Credit Unions Counter Trump's CDFI Cuts
Cheryl Fatnassi considers it a success when a small business owner outgrows the Opportunities Credit Union she heads in rural Vermont.
As a community development credit union, her institution helps business owners start their companies. “A lot of financial institutions don't do start-up loans anymore because they’re not profitable,” Fatnassi, the credit union's president/CEO, said.
But using funds provided through the Community Development Financial Institutions program, Opportunities can make those loans, with the hope that one day, the business owners will need the financial services and resources that only a larger institution can provide.
Headquartered in Winooski, Vt., Opportunities has assets of more than $37 million.
Fantassi's institution is not alone in the way it uses the CDFI program. The National Federation of Community Development Credit Unions estimates that for every $1 of public funds, CDFI credit unions leverage at least $12 of private capital.
However, the Trump Administration has proposed killing the CDFI program as part of its effort to decrease funding for domestic programs in favor of a large boost in defense spending.
“It will be very tragic if, during the next four years, this program goes away,” Fantassi said.
Established in the Riegle Community Development and Regulatory Improvement Act of 1994, the CDFIs are designed to encourage private investment, and the supply of capital, credit and other development services in economically distressed areas.
The CDFI provides money for financial assistance and technical assistance in areas where there is a shortage of affordable financial services.
In a 2014 report, the Congressional Research Service reported that the financial products include “mortgage financing for low-income and first-time homebuyers and not-for-profit developers, flexible underwriting and risk capital for needed community facilities, technical assistance, and commercial loans and investments to small start-up or expanding businesses in low-income areas.”
Last year, the Obama Administration reported that for the FY2015 funding round, the program received 356 qualified applications asking for more than $435 million in funding.
“The CDFI Fund is uniquely positioned as the federal government entity whose primary mission is to build the capacity of CDFIs to provide loans, investments, business counseling, basic banking services, and financial literacy training to underserved and distressed communities,” the Obama Administration said at the time.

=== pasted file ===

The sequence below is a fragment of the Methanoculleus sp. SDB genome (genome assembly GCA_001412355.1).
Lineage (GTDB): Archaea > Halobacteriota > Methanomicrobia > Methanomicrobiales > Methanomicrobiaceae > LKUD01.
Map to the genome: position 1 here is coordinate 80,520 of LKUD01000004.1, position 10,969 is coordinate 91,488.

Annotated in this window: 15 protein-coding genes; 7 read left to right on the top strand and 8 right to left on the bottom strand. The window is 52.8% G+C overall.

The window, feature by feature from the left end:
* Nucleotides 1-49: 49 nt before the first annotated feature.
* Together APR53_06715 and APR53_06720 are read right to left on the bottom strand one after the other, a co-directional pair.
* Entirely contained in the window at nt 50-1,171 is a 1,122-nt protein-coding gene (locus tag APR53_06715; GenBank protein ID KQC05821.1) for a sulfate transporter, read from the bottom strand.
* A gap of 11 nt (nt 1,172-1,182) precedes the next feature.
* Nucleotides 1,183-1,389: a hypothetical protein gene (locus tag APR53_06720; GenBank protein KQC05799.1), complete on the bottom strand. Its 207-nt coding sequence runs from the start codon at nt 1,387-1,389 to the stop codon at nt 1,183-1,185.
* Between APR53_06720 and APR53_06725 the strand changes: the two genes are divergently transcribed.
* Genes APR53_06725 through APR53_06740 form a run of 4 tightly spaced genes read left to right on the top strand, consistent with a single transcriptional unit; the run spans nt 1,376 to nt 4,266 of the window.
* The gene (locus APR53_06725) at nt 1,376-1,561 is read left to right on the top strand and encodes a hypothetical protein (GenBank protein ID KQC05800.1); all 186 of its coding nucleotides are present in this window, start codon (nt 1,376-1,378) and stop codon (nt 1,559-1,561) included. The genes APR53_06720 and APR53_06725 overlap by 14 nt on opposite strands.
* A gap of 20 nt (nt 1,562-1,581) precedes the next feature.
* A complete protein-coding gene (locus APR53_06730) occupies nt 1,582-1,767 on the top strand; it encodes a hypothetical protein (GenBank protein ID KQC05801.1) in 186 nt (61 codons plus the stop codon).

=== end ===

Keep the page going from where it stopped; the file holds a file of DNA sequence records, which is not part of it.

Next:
That's not the case, the Trump Administration said, in explaining why it favors folding the program.
“The CDFI Fund was created more than 20 years ago to jump-start a now mature industry where private institutions have ready access to the capital needed to extend credit and provide financial services to underserved community,” the Trump Administration said in its budget.
However, the CDFI Coalition, consisting of all types of community development financial institutions, said the cut would hurt those areas that the administration has promised to help.
“While it is true that CDFIs have succeeded in building up businesses, creating jobs in communities dealing with downturned economies and a lack of investment, it is plainly obvious that the job is not done,” coalition spokesman Bob Rapoza said.
The coalition's president agreed.
“The communities that receive financial assistance through the CDFI Fund are precisely the communities the administration seeks to help, including hollowed out inner-city neighborhoods and economically distressed rural communities,” James Klein, president of the CDFI Coalition, said.
The president of the federation representing community development credit unions said that the administration's budget also would affect another administration priority.
“The administration's dramatic reduction of funding to the CDFI Fund will negatively impact its stated goal to invest in America's infrastructure,” Cathie Mahon, CEO of the National Federation of Community Development Credit Unions. “CDFIs are one of the most effective mechanisms to channel capital into under-resourced communities.”
The federation represents more than 280 credit unions that are certified as CDFIs. They serve more than 7.4 million members in 46 states and have combined assets of more than $70 billion.
Fatnassi said her credit union serves a large number of immigrants, adding that her staff speaks 11 languages. Many of the people her financial institution serves would be forced to turn to predatory lenders if they did not have access to the credit union.
The Opportunities credit union has used CDFI funds to invest in electronic banking since the institution serves 220 towns in rural Vermont with only two branches, according to Fatnassi.
“People who live in remote areas can still do business with us,” she said. “More than 82% of our transactions are electronic.”
That's even more important during Vermont's harsh winters. “People can't go too far in too many directions,” she said.
Royal Credit Union has awarded 4,469 CDFI loans totaling more than $25 million, according to Jennifer McHugh, director of public affairs and financial education at the Eau Claire, Wis.-based credit union with assets of more than $2 billion.
The loans have allowed members to purchase a home or a vehicle, which is a huge need in Wisconsin.
“Affordable auto ownership is a necessity in rural areas of Wisconsin where there is no public transportation and commuting to larger towns is essential to securing or maintaining employment,” she said.